Microsoft links Raspberry Robin USB Worm to Russian Evil Corp hackers


Microsoft on Friday revealed a possible link between the Raspberry Robin USB-based worm and a notorious Russian cybercrime group tracked as Evil Corp.

The tech giant said it observed the FakeUpdates (aka SocGholish) malware delivered on July 26, 2022 via existing Raspberry Robin infections.

Raspberry Robin, also known as QNAP Worm, is known to spread from a compromised system through infected USB devices containing malicious .LNK files to other devices in the target network.

First spotted by Red Canary in September 2021, the campaign has been elusive as no late-stage activity has been documented, nor is there any concrete link between the campaign and any known threat actor or group.

The disclosure therefore marks the first evidence of post-exploit actions performed by the threat actor when using the malware to gain initial access to a Windows machine.

“The DEV-0206-associated FakeUpdates activity on affected systems has since led to follow-ups similar to DEV-0243 pre-ransomware behavior,” Microsoft noted.

DEV-0206 is Redmond’s nickname for an initial access broker that implements a malicious JavaScript framework called FakeUpdates by tricking targets into downloading fake browser updates in the form of ZIP archives.

At its core, the malware acts as a conduit for other campaigns that use this access purchased from DEV-0206 to distribute other payloads, primarily Cobalt Strike loaders attributed to DEV-0243, also known as Evil Corp.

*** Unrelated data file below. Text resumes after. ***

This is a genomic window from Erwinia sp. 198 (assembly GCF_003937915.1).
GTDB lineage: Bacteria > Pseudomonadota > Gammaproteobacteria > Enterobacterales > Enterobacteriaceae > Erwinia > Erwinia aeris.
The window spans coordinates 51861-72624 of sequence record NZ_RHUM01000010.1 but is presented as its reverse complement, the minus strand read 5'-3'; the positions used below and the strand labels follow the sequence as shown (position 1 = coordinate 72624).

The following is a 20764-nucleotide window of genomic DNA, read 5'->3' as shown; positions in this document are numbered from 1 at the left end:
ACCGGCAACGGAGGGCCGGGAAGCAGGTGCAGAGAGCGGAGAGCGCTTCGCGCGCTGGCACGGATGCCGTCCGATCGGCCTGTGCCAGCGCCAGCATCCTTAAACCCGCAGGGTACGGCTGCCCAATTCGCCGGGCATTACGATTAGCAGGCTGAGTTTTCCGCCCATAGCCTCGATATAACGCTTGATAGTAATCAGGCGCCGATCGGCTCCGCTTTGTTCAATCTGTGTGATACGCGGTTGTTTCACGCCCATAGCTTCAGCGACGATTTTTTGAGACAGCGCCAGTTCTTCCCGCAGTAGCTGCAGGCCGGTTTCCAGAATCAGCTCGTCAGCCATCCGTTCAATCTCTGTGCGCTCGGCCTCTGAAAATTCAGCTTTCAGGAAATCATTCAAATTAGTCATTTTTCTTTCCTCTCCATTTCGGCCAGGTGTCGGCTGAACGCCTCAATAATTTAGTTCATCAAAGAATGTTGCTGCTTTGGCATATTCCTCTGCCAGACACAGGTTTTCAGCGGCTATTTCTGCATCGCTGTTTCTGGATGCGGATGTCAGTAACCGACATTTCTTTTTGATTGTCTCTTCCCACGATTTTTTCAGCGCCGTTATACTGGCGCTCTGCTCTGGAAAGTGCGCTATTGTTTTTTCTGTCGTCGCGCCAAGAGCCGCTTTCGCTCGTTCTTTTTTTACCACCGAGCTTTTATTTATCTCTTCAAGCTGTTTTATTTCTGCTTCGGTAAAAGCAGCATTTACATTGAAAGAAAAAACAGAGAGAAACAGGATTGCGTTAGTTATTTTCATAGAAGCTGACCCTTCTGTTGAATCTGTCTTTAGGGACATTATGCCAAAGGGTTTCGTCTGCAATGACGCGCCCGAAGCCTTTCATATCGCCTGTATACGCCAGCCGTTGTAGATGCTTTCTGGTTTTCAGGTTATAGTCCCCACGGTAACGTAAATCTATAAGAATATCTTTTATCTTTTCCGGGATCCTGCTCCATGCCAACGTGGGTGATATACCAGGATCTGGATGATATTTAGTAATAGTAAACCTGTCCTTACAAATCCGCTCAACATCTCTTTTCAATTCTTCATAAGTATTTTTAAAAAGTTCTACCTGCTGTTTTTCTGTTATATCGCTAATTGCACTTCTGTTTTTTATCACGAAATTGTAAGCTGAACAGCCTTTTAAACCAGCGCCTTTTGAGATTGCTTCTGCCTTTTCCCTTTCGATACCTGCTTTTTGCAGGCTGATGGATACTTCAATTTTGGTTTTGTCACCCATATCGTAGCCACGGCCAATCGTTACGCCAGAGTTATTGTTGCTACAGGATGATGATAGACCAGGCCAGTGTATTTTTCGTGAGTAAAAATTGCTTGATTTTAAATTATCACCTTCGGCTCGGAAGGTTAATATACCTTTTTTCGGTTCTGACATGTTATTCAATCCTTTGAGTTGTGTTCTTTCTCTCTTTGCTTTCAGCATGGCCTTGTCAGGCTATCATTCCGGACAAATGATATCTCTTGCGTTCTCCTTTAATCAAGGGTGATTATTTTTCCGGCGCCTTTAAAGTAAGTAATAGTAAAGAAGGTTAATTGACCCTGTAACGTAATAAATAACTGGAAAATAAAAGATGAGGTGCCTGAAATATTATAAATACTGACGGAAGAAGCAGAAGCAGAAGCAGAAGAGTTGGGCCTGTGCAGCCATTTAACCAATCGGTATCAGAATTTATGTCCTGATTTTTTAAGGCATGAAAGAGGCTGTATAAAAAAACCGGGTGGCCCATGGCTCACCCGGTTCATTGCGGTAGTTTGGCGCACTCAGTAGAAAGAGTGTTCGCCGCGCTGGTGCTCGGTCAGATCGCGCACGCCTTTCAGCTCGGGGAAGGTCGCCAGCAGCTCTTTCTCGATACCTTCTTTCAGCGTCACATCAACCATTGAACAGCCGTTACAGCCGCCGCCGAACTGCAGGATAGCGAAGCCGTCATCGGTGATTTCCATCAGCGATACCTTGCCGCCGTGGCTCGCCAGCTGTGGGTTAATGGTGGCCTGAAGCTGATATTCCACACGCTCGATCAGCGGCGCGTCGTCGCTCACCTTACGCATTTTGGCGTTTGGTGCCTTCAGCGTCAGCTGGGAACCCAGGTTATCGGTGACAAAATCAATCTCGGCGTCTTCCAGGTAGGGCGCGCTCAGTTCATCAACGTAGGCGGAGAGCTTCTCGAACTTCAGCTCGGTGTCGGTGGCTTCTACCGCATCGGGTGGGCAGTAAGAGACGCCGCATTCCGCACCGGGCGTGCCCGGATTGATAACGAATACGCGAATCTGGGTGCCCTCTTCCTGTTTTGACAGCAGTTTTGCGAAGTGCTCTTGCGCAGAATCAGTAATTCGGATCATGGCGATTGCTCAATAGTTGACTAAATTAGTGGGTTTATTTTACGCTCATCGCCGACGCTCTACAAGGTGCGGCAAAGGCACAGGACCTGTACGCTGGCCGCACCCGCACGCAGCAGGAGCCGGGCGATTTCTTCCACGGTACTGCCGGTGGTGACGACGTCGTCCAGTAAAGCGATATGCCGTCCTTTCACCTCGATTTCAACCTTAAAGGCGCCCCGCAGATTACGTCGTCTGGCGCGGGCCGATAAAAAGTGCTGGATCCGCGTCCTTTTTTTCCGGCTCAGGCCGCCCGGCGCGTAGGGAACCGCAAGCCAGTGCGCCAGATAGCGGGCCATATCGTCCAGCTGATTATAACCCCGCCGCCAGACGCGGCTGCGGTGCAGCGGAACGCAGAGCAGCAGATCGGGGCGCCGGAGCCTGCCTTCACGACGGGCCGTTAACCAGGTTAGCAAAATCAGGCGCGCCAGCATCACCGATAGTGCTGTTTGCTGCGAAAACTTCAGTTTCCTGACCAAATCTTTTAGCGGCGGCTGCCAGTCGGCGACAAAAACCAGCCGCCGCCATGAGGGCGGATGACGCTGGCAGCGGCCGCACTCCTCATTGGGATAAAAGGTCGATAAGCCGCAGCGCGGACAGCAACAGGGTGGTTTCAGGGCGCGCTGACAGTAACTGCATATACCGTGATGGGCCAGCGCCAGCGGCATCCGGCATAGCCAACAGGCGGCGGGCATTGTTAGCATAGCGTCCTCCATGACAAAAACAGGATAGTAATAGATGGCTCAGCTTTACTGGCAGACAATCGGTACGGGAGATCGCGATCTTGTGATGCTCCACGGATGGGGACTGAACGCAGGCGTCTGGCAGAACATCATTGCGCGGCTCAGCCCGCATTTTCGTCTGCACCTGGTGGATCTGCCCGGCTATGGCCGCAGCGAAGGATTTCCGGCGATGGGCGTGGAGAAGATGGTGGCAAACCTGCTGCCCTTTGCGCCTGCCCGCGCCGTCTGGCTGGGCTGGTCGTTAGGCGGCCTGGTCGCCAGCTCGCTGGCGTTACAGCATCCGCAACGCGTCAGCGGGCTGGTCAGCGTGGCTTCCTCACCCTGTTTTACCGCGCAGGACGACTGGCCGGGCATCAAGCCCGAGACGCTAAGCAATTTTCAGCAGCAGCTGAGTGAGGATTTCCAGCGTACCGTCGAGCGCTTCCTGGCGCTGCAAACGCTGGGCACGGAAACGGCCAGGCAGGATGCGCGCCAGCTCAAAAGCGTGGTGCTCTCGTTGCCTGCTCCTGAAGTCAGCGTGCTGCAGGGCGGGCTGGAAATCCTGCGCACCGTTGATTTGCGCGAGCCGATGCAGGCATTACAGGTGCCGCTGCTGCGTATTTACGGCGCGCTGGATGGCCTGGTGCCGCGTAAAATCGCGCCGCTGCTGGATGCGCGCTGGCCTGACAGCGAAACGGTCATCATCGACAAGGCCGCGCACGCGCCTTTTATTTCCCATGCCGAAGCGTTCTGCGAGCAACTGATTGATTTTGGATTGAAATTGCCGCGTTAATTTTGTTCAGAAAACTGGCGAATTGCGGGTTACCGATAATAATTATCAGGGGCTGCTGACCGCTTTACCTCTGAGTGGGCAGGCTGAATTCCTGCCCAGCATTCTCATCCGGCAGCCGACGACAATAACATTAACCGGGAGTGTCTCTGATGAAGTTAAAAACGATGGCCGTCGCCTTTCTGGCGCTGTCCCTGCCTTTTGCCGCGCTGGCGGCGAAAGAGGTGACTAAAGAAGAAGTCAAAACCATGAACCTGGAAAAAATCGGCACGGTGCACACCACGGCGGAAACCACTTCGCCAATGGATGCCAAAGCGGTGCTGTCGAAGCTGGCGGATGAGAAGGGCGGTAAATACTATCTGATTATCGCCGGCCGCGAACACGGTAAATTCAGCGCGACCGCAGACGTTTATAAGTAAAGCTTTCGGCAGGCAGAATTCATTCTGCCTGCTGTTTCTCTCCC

Referred to as Gold Drake and Indrik Spider, the financially motivated hacking group has managed Dridex malware in the past and has since moved to deploying a range of ransomware families, most recently LockBit.

“The use of a RaaS payload by the ‘EvilCorp’ activity group is likely an attempt by DEV-0243 to prevent attribution to their group, which could discourage payment due to their sanctioned status,” Microsoft said.

It is not immediately clear what exact connections Evil Corp, DEV-0206 and DEV-0243 have with each other.

Katie Nickels, director of intelligence at Red Canary, said in a statement shared with The Hacker News that the findings, if proven correct, will fill a “big hole” with Raspberry Robin’s modus operandi.

“We continue to see Raspberry Robin activity, but we haven’t been able to associate it with any specific person, company, entity or country,” Nickels said.

“Ultimately, it’s too early to say whether Evil Corp is responsible for or associated with Raspberry Robin. The Ransomware-as-a-Service (RaaS) ecosystem is complex, with different criminal groups working together to achieve different goals. As a result it can be difficult to untangle the relationships between malware families and observed activity.”